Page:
Guaranteeing a minimum price also means there is no incentive to improve quality, grumble coffee-drinkers, who find that the quality of Fairtrade brews varies widely. Again, the Rainforest Alliance does things differently. It does not guarantee a minimum price or offer a premium but provides training, advice and better access to credit. That consumers are often willing to pay more for a product with the RA logo on it is an added bonus, not the result of a formal subsidy scheme; such products must still fend for themselves in the marketplace. “We want farmers to have control of their own destinies, to learn to market their products in these competitive globalised markets, so they are not dependent on some NGO,? says Mr Wille.

But perhaps the most cogent objection to Fairtrade is that it is an inefficient way to get money to poor producers. Retailers add their own enormous mark-ups to Fairtrade products and mislead consumers into thinking that all of the premium they are paying is passed on. Mr Harford calculates that only 10% of the premium paid for Fairtrade coffee in a coffee bar trickles down to the producer. Fairtrade coffee, like the organic produce sold in supermarkets, is used by retailers as a means of identifying price-insensitive consumers who will pay more, he says.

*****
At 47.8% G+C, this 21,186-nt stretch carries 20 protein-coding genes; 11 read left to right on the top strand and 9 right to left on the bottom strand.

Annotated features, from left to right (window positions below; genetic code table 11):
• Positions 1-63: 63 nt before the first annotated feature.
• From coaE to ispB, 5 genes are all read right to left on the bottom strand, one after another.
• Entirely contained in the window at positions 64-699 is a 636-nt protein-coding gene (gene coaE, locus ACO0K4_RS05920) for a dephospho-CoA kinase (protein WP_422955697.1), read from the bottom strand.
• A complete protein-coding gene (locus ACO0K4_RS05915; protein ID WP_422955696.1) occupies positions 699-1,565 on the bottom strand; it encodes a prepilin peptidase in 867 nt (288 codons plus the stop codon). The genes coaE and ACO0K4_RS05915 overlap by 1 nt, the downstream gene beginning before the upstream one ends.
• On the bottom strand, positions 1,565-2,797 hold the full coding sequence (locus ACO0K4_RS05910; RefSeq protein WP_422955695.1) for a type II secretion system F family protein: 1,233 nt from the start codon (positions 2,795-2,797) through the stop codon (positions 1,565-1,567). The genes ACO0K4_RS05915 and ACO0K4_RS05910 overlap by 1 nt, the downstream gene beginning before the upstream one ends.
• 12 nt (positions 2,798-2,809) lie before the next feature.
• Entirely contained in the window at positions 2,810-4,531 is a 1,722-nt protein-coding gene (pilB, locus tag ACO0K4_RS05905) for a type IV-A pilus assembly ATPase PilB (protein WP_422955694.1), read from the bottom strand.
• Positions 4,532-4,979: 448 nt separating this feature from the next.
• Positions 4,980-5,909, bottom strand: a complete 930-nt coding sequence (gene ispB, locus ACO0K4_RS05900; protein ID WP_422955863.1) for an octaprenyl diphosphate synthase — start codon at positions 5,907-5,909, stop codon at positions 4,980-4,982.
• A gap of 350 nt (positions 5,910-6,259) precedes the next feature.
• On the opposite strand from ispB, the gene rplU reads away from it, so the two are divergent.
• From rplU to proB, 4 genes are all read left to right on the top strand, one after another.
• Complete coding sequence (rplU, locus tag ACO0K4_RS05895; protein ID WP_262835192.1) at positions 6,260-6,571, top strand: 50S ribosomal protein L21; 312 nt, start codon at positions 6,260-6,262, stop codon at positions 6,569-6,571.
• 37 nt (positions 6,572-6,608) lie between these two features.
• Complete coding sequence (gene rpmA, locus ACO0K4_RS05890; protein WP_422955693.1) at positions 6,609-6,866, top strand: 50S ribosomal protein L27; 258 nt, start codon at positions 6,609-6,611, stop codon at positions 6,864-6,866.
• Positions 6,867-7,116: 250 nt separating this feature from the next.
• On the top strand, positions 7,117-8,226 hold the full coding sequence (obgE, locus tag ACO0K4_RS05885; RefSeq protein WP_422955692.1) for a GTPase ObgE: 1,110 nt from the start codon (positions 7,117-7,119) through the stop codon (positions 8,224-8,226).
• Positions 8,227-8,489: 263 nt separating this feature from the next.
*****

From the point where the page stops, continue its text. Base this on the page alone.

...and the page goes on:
As with organic food, the Fairtrade movement is under attack both from outsiders who think it is misguided and from insiders who think it has sold its soul. In particular, the launch by Nestlé, a food giant, of Partners’ Blend, a Fairtrade coffee, has convinced activists that the Fairtrade movement is caving in to big business. Nestlé sells over 8,000 non-Fairtrade products and is accused of exploiting the Fairtrade brand to gain favourable publicity while continuing to do business as usual. Mr Bretman disagrees. “We felt it would not be responsible to turn down an opportunity to do something that would practically help hundreds or thousands of farmers,? he says. “You are winning the battle if you get corporate acceptance that these ideas are important.? He concedes that the Fairtrade movement’s supporters are “a very broad church? which includes anti-globalisation and anti-corporate types. But they can simply avoid Nestlé’s Fairtrade coffee and buy from smaller Fairtrade producers instead, he suggests.